DINING OUT:

I always thought that a title attached “a go go” was to prove that it was groovy. I imagined girls in fringed outfits doing the Frug. But a quick look at Wikipedia reveals that it is an Americanization of a French term, “a gogo,” meaning “abundance” or “galore.”

So the 1965 B-movie “Monster A Go Go” was not a groovy monster, but an abundance of monster. And the Whisky A Go Go was not Gourmet A Go Go, and that's what I'm here to tell you about.

Two years ago Gail Connell had the two beautiful twins in fifth grade and the youngest finally in school and so decided now was the time to put that degree from the Cambridge School of Culinary Arts to happy use. The result, to our benefit, is Gourmet A Go Go, where the “gogo” means not only an abundance, but that the wonderful food is available to take home.

Under a black awning with simple white lettering is a full-glass front to the high, beamed ceiling with skylights and brick-wall interior. The walls are graced with local art, the reddish wood tables inside and out sprinkled with diners. Hanging blackboards bear the menu, and a large board just inside is emblazoned with the day's specials.

Refrigerator cases house the tempting dishes, so even if you decide what you want from the chalkboard, you may change your mind when you see the freshly toasted flatbread pizzas with tomato or asparagus or the large wedges of macaroni and cheese.

Everything was already prepared in a kitchen that's constantly bustling. When you choose your item, it is warmed and served at the counter for you to take to your table. It's nearly impossible to decide between the dishes if you're hungry, and nearly impossible not to be hungry when you see the 4-inch-deep Quiche of the Day, grilled vegetables or light-colored Tarragon Chicken with big cubes of chicken.

When we finally did decide, our nattily dressed server assembled everything cheerfully. We dove into our side of Penne with Basil Pesto Salad ($2 as a side, $3 for a small or $6 as a main dish). Firm penne joined by large black olives, sun-dried tomatoes, artichoke hearts and sliced tiny cherry tomatoes are coated with lots of flavorful pesto sauce with garlic and finely grated Parmesan cheese. We loved it.

But maybe not as much as the surprising and wonderful Orzo Salad with Lemon/Ginger dressing ($4 to $8). A clever little dish, it's made with tender orzo, a rice-shaped pasta, crunchy pistachios, green onions and these amazingly firm, crunchy apricot halves. It was a light, lemony dish with a great, sweet punch!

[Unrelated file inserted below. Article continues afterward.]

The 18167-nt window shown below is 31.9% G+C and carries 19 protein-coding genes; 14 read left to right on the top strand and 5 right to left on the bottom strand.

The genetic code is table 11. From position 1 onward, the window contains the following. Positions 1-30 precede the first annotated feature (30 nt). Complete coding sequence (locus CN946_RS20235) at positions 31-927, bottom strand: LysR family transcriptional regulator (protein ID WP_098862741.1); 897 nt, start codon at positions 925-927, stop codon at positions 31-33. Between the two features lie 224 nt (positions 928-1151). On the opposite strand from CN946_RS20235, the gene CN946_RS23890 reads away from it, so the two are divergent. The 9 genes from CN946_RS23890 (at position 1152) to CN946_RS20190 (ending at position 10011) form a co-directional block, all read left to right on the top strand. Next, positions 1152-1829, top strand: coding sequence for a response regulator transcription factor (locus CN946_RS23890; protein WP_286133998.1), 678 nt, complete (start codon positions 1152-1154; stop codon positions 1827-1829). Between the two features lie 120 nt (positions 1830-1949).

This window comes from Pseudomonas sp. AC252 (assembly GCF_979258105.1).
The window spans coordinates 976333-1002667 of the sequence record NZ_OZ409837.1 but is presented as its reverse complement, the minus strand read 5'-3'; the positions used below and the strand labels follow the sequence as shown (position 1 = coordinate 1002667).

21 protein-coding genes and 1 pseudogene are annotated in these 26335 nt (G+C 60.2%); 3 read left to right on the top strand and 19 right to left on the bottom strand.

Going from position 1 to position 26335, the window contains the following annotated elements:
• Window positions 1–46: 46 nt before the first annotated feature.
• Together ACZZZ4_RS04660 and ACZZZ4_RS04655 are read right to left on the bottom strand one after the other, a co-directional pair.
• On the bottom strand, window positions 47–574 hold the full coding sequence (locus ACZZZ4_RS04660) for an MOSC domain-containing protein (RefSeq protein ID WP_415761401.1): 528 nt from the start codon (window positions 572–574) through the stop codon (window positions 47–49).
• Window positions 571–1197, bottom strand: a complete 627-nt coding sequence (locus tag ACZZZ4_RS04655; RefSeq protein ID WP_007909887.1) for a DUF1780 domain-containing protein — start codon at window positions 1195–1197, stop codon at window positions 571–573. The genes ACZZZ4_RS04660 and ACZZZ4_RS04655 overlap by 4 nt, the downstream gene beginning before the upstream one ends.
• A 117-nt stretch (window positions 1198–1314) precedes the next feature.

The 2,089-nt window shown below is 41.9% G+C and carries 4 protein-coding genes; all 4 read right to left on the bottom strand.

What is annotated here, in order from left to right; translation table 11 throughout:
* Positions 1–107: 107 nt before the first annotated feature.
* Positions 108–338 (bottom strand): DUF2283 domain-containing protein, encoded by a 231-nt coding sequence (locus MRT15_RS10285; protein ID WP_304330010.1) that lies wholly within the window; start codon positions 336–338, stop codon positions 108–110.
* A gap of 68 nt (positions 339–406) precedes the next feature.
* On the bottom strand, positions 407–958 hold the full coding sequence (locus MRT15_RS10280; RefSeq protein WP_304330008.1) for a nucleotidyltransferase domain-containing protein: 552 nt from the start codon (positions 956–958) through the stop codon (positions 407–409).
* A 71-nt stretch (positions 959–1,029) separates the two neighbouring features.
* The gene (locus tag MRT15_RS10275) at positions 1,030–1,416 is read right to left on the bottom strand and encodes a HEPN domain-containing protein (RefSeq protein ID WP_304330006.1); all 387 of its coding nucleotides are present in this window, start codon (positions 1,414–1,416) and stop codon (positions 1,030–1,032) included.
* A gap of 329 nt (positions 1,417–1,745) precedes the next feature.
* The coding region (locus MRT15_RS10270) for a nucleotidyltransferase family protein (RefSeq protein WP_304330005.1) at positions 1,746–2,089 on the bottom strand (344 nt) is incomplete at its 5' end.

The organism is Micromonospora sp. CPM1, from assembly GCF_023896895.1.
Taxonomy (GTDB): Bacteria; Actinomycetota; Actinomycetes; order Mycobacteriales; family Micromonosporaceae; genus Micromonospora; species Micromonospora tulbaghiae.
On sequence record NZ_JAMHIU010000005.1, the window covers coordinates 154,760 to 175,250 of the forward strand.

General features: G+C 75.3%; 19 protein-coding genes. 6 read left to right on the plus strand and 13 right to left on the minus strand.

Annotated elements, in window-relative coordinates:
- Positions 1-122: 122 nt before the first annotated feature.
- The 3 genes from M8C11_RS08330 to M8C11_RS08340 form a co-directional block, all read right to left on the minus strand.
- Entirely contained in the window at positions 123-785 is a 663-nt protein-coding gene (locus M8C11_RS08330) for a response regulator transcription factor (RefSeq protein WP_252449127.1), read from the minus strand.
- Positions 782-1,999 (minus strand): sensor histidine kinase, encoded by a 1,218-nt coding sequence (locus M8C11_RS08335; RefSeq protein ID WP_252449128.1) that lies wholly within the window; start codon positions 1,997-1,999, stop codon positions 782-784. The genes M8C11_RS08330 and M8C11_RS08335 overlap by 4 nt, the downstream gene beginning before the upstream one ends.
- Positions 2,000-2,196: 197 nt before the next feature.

My weakness is panini, so I tried the Chicken, Chipotle, Avocado, Tomato Cheddar ($7). It is mostly self-explanatory. The chicken is grilled and moist, and there was just a hint of spice and smoky flavor, light and complementary.

Next time, I think I'll try the Curried Chicken Salad ($6-$10) which can be eaten alone, on a croissant or on a bed of greens.

My guest, Leeann, tried the lovely Coconut & Macadamia Nut Boneless Chicken Breast ($7). She said it has a hint of sweet and just the right mix of macadamia and coconut. The flavors do not overpower the very tender, moist (boneless) chicken.

She's great to take along on these tasting adventures! But, ooh! Then we opened the little container of mild curry sauce, and it was a whole new, wonderful flavor experience!

Our impulse buy was a big block of Bread Pudding ($8). In spite of the Espresso Brownie, Blondies, Caramel Walnut Brownie, Lemon Squares and Fruit and Granola bars ($2.50), we went with something you can't find just anywhere. Each piece was fully soaked and moist with the milky, cinnamon-y batter, and there was the special surprise of little pockets of rich, dark chocolate.

I'll be honest, I haven't really gone in before because the prices seemed a little high. But when I look around at all the restaurants springing up in Montrose like weeds, these prices are more than comparable, and the food is, well, abundantly gourmet. Gail loves what she does, loves being a part of the Montrose community, loves cooking and being creative with the menu.

The touch of brilliance here is in the “Go” part. Need a quick and flavorful meal? It's all here. There are also frozen dishes to pick up now, heat later.

Pick something up before vacation, she recommends, for easy-to-heat food upon your return. And, naturally, catering a go-go is available.

A Spa Cuisine Menu with lighter, healthy foods is now offered, but it is recommended you pre-order to guarantee availability. She hopes to have a beer and wine license by summer and will then begin dinner specials and tasting events.

The ever-smiling Mrs. Connell is now also offering cooking classes. I hope she teaches the Bread Pudding recipe.


?JOANNA LINKCHORST is a lifelong resident of La Crescenta. She can be reached at Joanna@vveagles.com.

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